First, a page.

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Archive for March, 2009

Asparagus shoots

Asparagus is one of those plants that it is worth having an allotment for. It is very expensive to buy, and better as fresh as possible. There are two ways to start yourself off with a row. Firstly you can plant the crowns, or it is a little known fact that you can plant the seed as well. I read a tip somewhere that said seed will produce as quickly as crowns, because they are the more vigorous F1 hybrid varieties. Always eager to put a theory to the test, we bought some asparagus seeds.

Two weeks later, hey presto:

Sucess!

Sucess!

I have also created a list of all my seeds, and when they need sowing etc.

flower-seed-plan

vegetable-seeds-plan

Herb and salad sowing plan

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Jamie has been at the allotments all weekend. A pattern is emerging where I tend to look after the girls while he does the hard graft in the cold/rain/wind, but he is keeping me up to date on progress – photos to follow.

Stanley Road – he has uprooted most of the raspberry canes, which were too close together through overenthusiastic planting last year. These have been transplanted to the Warren which will have most of the perennial fruit. This leaves blackcurrants and the Christmas tree in the back bed at Stanley Road. Stanley Road will have the crops that need more maintenance, and strawberries are the main fruit on the patch.

The Warren – the row of raspberry canes has been planted in much more space, and in honour of this, our first fruit support structure – I will have to wait and see this next weekend. There are already three or four well established damson/plum trees on the plot (we will wait and see exactly what they are), along with a gooseberry.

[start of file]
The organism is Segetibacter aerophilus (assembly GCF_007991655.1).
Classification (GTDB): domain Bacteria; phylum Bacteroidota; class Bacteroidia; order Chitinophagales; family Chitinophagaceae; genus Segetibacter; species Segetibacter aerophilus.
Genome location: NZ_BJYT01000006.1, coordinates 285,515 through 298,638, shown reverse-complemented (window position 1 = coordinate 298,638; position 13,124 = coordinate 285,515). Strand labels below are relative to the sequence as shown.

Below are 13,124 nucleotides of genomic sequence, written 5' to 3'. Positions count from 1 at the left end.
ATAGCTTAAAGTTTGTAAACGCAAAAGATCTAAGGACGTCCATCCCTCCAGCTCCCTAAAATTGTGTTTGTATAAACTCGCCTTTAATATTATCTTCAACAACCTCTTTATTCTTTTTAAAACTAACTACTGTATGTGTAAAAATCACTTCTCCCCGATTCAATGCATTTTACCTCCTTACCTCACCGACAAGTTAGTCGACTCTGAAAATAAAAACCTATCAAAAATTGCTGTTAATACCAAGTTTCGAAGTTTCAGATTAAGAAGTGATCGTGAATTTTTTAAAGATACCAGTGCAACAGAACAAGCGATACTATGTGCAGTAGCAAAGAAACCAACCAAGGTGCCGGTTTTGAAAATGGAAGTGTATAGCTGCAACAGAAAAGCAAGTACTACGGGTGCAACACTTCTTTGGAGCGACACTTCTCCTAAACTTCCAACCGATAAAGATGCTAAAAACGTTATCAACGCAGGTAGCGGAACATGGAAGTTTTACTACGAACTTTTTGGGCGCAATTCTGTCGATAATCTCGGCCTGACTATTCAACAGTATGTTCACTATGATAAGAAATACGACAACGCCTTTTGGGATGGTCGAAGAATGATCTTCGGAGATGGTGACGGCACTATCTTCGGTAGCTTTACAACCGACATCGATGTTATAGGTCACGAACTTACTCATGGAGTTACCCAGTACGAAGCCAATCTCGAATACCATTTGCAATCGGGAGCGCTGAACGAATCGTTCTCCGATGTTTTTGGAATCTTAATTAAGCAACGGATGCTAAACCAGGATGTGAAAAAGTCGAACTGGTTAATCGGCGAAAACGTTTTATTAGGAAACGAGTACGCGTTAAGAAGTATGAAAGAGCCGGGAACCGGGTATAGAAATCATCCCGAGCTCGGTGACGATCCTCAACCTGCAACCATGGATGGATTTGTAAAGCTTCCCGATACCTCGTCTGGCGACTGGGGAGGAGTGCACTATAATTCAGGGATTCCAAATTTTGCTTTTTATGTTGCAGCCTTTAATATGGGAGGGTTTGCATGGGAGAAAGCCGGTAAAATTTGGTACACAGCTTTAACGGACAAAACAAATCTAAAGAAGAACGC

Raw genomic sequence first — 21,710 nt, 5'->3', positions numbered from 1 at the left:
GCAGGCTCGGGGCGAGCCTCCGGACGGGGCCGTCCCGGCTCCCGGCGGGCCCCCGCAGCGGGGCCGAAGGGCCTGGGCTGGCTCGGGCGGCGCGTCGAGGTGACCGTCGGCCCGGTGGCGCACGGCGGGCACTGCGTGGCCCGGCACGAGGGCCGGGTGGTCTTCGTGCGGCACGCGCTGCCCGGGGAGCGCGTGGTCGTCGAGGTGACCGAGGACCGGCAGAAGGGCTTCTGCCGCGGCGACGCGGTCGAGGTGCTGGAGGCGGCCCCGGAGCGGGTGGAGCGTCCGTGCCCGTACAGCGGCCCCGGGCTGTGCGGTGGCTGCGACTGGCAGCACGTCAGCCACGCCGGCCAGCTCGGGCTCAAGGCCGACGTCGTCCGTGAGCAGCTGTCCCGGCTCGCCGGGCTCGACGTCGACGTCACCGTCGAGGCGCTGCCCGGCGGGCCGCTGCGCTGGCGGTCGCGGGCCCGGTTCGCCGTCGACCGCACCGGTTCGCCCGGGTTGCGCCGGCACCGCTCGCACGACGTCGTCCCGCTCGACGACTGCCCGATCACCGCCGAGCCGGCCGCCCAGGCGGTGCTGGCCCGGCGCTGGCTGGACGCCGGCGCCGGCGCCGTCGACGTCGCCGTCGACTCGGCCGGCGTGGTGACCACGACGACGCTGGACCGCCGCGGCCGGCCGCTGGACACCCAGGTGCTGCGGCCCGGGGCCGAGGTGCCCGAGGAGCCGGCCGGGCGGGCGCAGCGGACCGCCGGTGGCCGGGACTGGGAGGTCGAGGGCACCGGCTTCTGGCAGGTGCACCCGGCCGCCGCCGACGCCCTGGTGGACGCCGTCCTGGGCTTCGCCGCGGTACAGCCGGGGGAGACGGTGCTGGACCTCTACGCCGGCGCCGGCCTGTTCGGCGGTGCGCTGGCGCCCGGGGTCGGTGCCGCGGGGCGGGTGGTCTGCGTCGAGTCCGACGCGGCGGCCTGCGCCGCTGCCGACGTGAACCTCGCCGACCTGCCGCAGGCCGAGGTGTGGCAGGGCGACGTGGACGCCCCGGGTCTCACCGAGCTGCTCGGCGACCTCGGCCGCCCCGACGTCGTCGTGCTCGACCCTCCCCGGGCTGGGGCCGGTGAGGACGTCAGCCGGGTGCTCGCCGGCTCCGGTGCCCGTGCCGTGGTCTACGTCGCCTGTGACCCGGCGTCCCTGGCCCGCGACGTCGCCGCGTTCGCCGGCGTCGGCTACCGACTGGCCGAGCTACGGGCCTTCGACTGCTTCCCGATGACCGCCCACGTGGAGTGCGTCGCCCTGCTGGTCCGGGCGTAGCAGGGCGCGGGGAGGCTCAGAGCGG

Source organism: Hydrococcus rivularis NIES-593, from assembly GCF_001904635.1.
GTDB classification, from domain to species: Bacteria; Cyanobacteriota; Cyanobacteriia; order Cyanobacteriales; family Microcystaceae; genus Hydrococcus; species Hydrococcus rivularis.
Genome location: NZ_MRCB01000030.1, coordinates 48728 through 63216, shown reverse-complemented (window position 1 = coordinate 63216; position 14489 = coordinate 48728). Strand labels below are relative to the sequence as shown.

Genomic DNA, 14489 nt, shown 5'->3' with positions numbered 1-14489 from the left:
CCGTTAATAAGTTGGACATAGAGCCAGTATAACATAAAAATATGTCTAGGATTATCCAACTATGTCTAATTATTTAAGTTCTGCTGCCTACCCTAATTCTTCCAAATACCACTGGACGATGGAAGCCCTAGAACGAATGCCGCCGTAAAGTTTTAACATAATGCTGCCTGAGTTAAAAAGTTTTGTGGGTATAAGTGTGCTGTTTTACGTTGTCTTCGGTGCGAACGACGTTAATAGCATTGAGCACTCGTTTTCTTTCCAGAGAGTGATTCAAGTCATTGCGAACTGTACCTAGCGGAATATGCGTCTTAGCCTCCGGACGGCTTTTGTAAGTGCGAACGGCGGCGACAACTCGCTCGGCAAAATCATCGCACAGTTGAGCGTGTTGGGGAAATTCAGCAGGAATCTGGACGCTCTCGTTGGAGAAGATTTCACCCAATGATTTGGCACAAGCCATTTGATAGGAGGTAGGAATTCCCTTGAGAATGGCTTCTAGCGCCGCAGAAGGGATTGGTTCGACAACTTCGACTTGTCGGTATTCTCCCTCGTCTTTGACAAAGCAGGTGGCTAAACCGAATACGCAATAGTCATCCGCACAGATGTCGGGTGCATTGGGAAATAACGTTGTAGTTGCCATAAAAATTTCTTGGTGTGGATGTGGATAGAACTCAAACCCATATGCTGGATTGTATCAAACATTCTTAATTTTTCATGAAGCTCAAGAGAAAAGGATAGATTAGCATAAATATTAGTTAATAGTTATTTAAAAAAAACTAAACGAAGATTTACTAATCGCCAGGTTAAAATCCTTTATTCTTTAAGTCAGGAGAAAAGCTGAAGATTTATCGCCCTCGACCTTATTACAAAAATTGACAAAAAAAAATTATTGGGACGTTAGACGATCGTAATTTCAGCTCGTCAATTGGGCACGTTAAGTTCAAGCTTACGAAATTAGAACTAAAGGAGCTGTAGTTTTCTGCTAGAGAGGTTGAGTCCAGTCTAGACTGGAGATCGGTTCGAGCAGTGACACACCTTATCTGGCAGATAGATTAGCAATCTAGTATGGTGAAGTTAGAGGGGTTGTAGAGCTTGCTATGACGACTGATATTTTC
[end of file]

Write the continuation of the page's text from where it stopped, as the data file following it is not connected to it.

Seed planting: We need to get going on the seed planting. The coldframe at the Warren will be really helpful to get things started. I am waiting for this latest cold snap to pass, just in case we get a repeat of the severe frosts that have been commonplace this year.

Coming soon:
A plan of the whole two plots, with crop rotation diagram.

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Jamie checked the rhubarb that he had been forcing, and decided to pick it. “Forcing” is achieved by putting a cover over the plant, which keeps light out. This convinces the plant that it is still underground, so it doesn’t make chlorophyll – which results in the characteristic blanched pink colour and delicate texture. But only once a year. Forcing puts a strain on the plant, so each one can only be cropped once a year. Knowing this just makes the whole experience even more exciting.

Fresh pink stalks from the allotment

Fresh pink stalks from the allotment

Jamie makes a lot of recipes, but the best one has to be rhubarb creme brulee, below:

The best creme brulee in the world

The best creme brulee in the world

There is nothing quite like the taste of forced rhubarb in early spring, and it goes really well with the creamy, custardy taste of creme brulee.

I will try to get him to put the recipe in later on.

And look what we found on the new allotment! So there should be many more where that came from.

Imagine how thrilled Jamie was to uncover this?

Imagine how thrilled Jamie was to uncover this?

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